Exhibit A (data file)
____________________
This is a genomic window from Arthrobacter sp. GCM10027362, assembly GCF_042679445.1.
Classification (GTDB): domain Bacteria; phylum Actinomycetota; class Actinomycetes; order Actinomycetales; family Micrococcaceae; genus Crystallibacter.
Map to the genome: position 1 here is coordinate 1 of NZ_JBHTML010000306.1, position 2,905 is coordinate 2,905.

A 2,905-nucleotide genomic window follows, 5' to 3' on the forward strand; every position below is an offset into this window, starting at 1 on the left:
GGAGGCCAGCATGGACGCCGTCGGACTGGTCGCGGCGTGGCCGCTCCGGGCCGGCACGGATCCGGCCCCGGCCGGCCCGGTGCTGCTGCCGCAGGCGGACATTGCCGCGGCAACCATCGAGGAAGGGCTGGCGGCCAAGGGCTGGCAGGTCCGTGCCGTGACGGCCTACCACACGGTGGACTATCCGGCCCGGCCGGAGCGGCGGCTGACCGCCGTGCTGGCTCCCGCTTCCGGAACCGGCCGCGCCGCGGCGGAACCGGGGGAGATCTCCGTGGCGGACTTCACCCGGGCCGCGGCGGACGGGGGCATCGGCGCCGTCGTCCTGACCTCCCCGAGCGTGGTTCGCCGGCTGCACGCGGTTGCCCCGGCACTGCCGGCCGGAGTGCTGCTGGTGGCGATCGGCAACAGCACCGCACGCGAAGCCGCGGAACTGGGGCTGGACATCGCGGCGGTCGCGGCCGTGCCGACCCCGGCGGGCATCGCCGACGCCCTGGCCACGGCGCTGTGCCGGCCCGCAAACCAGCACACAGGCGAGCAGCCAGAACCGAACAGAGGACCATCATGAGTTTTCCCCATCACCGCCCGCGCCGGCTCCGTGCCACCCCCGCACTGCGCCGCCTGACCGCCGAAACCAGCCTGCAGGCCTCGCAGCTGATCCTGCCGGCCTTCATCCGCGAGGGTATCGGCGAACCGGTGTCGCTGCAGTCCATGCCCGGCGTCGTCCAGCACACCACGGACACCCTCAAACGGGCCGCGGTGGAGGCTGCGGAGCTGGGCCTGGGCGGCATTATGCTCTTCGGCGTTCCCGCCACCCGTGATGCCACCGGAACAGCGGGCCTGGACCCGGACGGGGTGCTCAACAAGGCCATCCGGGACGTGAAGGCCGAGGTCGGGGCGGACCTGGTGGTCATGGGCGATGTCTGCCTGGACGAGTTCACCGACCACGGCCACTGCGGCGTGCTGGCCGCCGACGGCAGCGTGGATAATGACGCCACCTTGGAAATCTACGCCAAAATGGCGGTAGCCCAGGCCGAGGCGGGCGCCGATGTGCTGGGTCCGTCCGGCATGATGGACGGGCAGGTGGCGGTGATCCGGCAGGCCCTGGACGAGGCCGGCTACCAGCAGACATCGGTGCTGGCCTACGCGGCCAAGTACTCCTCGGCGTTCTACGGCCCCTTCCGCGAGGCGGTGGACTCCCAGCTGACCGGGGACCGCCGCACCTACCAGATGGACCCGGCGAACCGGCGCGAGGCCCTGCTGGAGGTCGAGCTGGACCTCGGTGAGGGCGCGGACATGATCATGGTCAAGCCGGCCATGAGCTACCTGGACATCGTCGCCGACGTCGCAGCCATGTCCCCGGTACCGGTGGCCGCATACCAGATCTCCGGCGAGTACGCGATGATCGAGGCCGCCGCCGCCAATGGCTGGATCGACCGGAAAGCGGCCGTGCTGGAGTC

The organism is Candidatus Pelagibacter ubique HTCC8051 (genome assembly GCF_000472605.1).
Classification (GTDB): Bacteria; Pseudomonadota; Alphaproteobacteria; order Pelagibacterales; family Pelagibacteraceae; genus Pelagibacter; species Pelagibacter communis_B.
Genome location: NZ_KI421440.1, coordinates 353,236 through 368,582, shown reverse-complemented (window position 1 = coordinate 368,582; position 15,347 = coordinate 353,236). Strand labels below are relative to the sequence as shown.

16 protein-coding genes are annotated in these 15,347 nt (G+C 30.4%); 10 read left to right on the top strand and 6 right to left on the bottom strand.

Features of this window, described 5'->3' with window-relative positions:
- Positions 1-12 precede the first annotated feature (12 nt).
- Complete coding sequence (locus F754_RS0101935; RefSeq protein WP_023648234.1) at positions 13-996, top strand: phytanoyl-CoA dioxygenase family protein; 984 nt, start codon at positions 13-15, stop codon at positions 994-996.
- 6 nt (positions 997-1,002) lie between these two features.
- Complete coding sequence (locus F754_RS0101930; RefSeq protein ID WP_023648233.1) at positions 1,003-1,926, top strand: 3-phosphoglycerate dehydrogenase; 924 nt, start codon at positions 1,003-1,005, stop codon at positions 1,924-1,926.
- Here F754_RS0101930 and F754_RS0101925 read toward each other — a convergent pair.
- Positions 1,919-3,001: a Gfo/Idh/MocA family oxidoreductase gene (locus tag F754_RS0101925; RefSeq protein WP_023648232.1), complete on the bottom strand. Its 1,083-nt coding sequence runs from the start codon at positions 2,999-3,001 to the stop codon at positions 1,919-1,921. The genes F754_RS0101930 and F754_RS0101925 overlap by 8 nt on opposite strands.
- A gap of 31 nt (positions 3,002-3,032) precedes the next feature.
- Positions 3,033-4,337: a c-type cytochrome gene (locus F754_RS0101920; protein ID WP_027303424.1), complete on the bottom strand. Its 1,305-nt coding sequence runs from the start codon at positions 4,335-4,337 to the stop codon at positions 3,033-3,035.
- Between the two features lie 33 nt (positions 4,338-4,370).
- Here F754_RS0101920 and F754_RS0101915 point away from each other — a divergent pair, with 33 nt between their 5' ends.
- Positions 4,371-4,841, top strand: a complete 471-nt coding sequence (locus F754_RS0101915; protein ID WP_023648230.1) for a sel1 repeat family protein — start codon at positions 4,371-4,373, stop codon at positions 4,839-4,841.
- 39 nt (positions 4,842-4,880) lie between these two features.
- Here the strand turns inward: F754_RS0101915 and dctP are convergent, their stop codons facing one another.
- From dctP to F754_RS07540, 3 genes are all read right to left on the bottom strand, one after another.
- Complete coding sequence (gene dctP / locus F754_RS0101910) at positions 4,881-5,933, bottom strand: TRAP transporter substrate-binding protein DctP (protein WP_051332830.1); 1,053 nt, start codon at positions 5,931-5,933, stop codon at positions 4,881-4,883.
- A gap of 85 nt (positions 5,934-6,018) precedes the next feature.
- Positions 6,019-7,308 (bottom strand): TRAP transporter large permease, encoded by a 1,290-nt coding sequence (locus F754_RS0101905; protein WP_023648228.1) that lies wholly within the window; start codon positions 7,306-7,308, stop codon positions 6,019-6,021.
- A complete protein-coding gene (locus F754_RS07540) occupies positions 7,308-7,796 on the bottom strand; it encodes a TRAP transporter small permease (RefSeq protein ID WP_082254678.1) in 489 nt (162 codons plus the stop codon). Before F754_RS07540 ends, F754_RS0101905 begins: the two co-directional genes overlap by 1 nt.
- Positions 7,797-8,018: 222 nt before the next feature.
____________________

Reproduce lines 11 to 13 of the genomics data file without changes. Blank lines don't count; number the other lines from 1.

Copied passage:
- Positions 1-12 precede the first annotated feature (12 nt).
- Complete coding sequence (locus F754_RS0101935; RefSeq protein WP_023648234.1) at positions 13-996, top strand: phytanoyl-CoA dioxygenase family protein; 984 nt, start codon at positions 13-15, stop codon at positions 994-996.
- 6 nt (positions 997-1,002) lie between these two features.